Why Big Tech’s Fight Against InfoWars Is Unwinnable
Early Monday morning, Apple pulled several podcasts associated with notorious conspiracy theorist and protein powder peddler Alex Jones from the iTunes store. The decision opened the floodgates to a wave of suspensions that continued throughout the day. First came Facebook, which said it unpublished four pages affiliated with Jones after receiving new reports over the weekend that videos on those pages violated Facebook's policies on hate speech. Hours later, YouTube followed suit, suspending The Alex Jones Channel, which had more than 2.4 million subscribers as of Monday morning. According to YouTube, Jones had tried to circumvent the company's prohibition on his livestreams, which was enacted after he received a punitive strike from the platform in July.
The sudden crackdown followed weeks of mounting questions being lobbed at both Facebook and YouTube about why, if they were really committed to eradicating hate speech and disinformation, they would allow someone like Jones to continue cultivating an audience on their platforms. But even critics of Jones and InfoWars, his right-wing media outlet, viewed Facebook and YouTube's actions on Monday as reactive and self-interested, coming just hours after Apple's announcement. At the same time, the companies played right into Jones' hand, adding fuel to his paranoid claims that Silicon Valley and the mainstream media have launched a coordinated campaign to silence him.
The battle over InfoWars illustrates how what was once these tech giants' greatest strength has become their greatest weakness. For years, Facebook and YouTube spent so much time defending anyone's right to say almost anything on their platforms, they forgot to remind users that it wasn't really a question of rights at all. Only the government can violate a person's First Amendment rights, however wrong or hateful that person may be. As private companies, Facebook and YouTube were always free to restrict speech on their properties. And they have; nudity, for instance, is prohibited in most circumstances on both platforms. The problem is Facebook and YouTube framed themselves long ago as open, unbiased, and largely unregulated venues for all. That lack of oversight was Silicon Valley's early advantage. These platforms gave anyone the ability to build a following by circumventing the traditional gatekeepers of the media industry.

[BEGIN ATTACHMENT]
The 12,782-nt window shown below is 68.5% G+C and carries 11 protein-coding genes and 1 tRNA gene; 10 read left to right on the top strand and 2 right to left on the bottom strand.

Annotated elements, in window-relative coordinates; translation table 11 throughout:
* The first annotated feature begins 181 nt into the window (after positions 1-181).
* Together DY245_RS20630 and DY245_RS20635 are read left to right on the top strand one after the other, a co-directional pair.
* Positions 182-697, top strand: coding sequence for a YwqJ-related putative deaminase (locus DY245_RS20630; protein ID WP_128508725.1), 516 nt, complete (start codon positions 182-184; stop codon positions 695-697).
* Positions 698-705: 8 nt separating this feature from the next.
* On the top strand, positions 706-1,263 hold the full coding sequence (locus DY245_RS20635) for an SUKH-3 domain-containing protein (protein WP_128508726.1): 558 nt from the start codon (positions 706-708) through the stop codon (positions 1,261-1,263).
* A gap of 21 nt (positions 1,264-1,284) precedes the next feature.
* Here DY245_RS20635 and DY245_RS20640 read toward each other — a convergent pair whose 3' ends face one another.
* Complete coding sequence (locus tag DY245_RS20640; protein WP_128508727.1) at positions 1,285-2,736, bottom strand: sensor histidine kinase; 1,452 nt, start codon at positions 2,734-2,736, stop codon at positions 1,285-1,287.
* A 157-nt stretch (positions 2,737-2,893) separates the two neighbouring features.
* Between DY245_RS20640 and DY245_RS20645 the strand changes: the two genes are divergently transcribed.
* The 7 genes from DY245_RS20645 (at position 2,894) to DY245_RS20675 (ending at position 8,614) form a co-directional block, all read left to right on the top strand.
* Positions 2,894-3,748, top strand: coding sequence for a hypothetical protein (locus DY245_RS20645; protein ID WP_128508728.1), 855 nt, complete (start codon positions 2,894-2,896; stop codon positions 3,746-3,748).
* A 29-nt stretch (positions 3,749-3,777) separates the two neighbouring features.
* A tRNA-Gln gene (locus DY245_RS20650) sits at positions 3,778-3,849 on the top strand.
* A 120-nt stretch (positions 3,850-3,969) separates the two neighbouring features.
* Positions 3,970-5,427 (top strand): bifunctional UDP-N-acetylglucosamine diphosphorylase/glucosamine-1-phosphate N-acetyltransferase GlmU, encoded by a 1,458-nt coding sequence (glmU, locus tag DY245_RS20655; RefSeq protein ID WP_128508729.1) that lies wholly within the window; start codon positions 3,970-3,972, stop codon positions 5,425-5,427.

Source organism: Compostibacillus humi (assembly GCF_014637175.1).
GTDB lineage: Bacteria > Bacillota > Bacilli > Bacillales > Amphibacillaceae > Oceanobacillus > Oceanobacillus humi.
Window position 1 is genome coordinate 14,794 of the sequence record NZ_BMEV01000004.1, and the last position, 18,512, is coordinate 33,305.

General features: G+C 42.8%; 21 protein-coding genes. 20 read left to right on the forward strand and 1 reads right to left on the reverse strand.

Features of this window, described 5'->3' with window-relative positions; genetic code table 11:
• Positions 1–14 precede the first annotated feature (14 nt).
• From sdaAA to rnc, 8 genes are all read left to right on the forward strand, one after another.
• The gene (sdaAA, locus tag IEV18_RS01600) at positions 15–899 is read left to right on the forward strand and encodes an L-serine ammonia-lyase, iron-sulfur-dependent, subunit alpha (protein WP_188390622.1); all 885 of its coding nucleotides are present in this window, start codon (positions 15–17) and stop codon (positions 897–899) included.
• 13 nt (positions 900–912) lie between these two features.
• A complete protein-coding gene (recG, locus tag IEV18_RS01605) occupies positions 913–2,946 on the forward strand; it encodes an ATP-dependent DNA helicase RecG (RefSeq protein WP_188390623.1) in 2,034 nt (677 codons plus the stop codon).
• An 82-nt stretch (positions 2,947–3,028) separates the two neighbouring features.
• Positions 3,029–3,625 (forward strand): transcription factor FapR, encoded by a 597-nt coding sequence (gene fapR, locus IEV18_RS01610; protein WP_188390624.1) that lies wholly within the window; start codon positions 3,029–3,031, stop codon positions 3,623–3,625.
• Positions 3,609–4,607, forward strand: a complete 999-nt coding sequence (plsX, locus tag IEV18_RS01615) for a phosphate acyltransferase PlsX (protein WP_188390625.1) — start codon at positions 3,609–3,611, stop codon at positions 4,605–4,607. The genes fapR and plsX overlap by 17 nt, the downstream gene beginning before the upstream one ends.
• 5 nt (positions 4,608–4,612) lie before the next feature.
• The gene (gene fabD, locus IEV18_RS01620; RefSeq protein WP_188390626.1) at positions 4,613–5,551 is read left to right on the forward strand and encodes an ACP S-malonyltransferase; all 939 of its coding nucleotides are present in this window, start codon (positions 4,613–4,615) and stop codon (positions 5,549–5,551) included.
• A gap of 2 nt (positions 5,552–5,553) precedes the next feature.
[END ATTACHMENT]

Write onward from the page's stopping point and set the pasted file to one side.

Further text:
For a while, that's what made Facebook and YouTube great, until suddenly it wasn't. These two giants became so unprecedentedly huge, so instrumental to people's understanding of the news, so politicized, so siloed, it soon became clear that the logical conclusion of all that openness might not be so great after all. Over the past year, executives from both companies have been repeatedly dragged before Congress to answer for the hate and misinformation that festers on their platforms. In the process, tech companies have answered the call to more aggressively moderate the content their users post, reluctantly at first and with only the vaguest guidelines in place. But those guidelines have grown more granular over time. This year, Facebook made them public. And when it did, it became more than obvious that Jones had violated them many times over, often using dehumanizing language about Muslims, transgender people, and immigrants in his online rants. The question was never really whether Jones had violated Facebook's policies—or YouTube's, for that matter—but whether the companies would ever fully enforce those policies at the risk of breaking their promise of radical openness.
'The question was never really whether Jones had violated Facebook's policies—or YouTube's, for that matter—but whether the companies would ever fully enforce those policies at the risk of breaking their promise of radical openness.'
Now that they have, both companies stand accused of censorship by Jones and his followers. And yet, if Disney, Fox, or Comcast opted not to air InfoWars, it'd be considered a programming decision. If News Corp didn't give him a column in The Wall Street Journal, or if The New York Times didn't publish his op-ed, it'd be considered editorial discretion. Facebook and YouTube are media giants, too, worth more than all of those other companies combined. But they've never wanted to admit it. They continue to refuse the characterization to their own detriment. It was their own mythology about being neutral, coupled with the opacity of their algorithms and moderation practices, that enabled people like Jones—and more than a few Republican members of Congress—to baselessly accuse the companies of secret censorship in the first place. Now that they actually have restricted Jones' access, Facebook and YouTube have only given him more fodder to back up that particular conspiracy theory.
In a typically unhinged livestream on Periscope Monday afternoon, ironically titled "Alex Jones Responds To Being Banned From The Internet," Jones cast the tech giants as being part of a vast conspiracy to suppress speech in the United States and Europe. He conflated Facebook and YouTube's actions with news that Google, YouTube's sister company, may soon develop a censored search engine for China. He falsely claimed that Facebook CEO Mark Zuckerberg was caught on a "hot mic" telling German chancellor Angela Merkel, "We’ll soon censor all the conservatives off the web."
"I told you this was coming," Jones said. "They finally dropped the hammer."
When Facebook and YouTube decided to take more responsibility for what does and doesn't belong on their platforms, they were never going to satisfy all sides. But their tortured deliberations over what to do with Jones left them with only two unenviable options: Leave him alone and tacitly defend his indefensible actions, or ban him from the world's most powerful platforms and turn him into the odious martyr he now is.
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